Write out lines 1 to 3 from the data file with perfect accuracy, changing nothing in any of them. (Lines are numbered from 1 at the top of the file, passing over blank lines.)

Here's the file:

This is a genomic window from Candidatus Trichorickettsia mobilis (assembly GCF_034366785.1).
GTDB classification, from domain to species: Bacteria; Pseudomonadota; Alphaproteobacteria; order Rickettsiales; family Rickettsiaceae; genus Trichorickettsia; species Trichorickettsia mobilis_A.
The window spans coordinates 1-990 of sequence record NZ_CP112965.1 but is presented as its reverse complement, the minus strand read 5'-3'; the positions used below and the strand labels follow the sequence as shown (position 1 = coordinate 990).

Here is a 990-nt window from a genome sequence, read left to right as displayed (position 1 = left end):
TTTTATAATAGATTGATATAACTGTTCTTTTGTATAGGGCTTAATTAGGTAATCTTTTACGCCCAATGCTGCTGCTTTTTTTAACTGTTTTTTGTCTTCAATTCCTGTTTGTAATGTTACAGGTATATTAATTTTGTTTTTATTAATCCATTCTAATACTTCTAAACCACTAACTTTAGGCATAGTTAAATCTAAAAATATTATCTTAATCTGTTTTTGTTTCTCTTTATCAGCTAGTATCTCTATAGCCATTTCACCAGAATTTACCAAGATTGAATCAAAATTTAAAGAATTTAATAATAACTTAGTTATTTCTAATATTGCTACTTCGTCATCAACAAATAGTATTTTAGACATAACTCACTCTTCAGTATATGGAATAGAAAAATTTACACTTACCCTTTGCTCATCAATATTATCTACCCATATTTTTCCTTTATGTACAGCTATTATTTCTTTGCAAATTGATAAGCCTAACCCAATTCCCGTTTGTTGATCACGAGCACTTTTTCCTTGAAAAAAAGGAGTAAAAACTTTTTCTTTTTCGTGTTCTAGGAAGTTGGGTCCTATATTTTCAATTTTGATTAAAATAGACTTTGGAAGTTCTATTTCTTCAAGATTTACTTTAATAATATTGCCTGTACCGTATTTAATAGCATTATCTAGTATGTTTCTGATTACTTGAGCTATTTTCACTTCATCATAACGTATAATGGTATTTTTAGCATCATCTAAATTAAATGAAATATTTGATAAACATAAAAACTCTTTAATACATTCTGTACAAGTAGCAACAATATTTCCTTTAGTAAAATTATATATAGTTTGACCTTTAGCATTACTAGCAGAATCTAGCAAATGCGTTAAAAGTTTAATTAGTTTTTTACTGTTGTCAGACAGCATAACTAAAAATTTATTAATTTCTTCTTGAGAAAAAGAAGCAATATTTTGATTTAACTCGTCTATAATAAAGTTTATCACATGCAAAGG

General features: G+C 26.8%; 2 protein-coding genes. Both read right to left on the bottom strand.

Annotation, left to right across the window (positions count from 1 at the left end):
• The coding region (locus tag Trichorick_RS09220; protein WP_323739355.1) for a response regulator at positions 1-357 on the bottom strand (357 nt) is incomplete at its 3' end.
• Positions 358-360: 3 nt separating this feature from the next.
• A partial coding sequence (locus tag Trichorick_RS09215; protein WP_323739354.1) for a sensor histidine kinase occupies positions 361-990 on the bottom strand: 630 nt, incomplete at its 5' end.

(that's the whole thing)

This is a genomic window from Candidatus Trichorickettsia mobilis (assembly GCF_034366785.1).
GTDB classification, from domain to species: Bacteria; Pseudomonadota; Alphaproteobacteria; order Rickettsiales; family Rickettsiaceae; genus Trichorickettsia; species Trichorickettsia mobilis_A.
The window spans coordinates 1-990 of sequence record NZ_CP112965.1 but is presented as its reverse complement, the minus strand read 5'-3'; the positions used below and the strand labels follow the sequence as shown (position 1 = coordinate 990).